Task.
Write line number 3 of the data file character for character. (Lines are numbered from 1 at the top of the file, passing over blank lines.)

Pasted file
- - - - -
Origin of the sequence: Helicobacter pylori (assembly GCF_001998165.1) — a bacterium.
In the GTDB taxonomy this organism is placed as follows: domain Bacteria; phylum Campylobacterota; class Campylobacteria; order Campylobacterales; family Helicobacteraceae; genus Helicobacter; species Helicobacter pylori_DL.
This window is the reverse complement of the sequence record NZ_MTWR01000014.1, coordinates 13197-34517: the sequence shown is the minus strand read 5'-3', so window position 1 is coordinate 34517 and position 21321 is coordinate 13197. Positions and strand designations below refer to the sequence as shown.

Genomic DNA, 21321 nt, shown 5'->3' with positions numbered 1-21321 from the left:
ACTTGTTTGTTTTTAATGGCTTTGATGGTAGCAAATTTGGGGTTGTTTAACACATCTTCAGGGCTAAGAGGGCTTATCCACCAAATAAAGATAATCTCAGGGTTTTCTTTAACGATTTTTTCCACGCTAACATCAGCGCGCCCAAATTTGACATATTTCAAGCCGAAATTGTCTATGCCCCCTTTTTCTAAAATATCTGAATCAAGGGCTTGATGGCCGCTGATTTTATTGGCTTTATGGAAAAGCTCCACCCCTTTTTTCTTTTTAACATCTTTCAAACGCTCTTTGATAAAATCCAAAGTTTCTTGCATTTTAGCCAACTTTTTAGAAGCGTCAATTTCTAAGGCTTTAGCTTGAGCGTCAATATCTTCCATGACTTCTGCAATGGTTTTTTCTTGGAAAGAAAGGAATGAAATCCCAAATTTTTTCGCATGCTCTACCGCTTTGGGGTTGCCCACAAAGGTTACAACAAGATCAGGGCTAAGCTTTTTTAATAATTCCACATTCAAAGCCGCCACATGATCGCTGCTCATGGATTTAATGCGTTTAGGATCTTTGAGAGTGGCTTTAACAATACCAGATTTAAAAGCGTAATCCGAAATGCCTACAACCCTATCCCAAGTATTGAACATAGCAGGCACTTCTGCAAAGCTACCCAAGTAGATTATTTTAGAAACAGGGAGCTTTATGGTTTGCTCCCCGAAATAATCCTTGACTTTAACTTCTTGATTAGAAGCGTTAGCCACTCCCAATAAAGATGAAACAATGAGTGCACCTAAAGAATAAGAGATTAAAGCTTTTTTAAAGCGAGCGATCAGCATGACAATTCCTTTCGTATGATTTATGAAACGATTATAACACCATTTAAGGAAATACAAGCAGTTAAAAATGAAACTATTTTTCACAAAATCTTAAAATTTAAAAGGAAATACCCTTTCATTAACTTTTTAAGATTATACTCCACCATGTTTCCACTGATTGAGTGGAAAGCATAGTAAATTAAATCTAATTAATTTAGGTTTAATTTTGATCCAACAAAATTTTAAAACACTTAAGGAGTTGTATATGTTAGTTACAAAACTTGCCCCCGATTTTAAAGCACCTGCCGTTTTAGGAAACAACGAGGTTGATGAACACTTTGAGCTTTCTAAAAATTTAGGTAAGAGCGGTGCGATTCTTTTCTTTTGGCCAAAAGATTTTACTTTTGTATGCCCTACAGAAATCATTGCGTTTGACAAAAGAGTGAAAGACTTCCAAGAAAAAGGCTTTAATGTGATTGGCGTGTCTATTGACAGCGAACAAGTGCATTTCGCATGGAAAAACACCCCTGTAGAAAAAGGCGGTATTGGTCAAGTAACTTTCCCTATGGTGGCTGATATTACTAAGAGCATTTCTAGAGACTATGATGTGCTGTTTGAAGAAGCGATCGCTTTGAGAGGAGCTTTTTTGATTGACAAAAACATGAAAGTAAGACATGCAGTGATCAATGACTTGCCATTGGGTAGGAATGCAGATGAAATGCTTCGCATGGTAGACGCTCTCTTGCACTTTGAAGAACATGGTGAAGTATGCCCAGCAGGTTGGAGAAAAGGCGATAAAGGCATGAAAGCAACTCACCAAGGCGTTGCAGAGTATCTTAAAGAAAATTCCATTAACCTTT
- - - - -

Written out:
This window is the reverse complement of the sequence record NZ_MTWR01000014.1, coordinates 13197-34517: the sequence shown is the minus strand read 5'-3', so window position 1 is coordinate 34517 and position 21321 is coordinate 13197. Positions and strand designations below refer to the sequence as shown.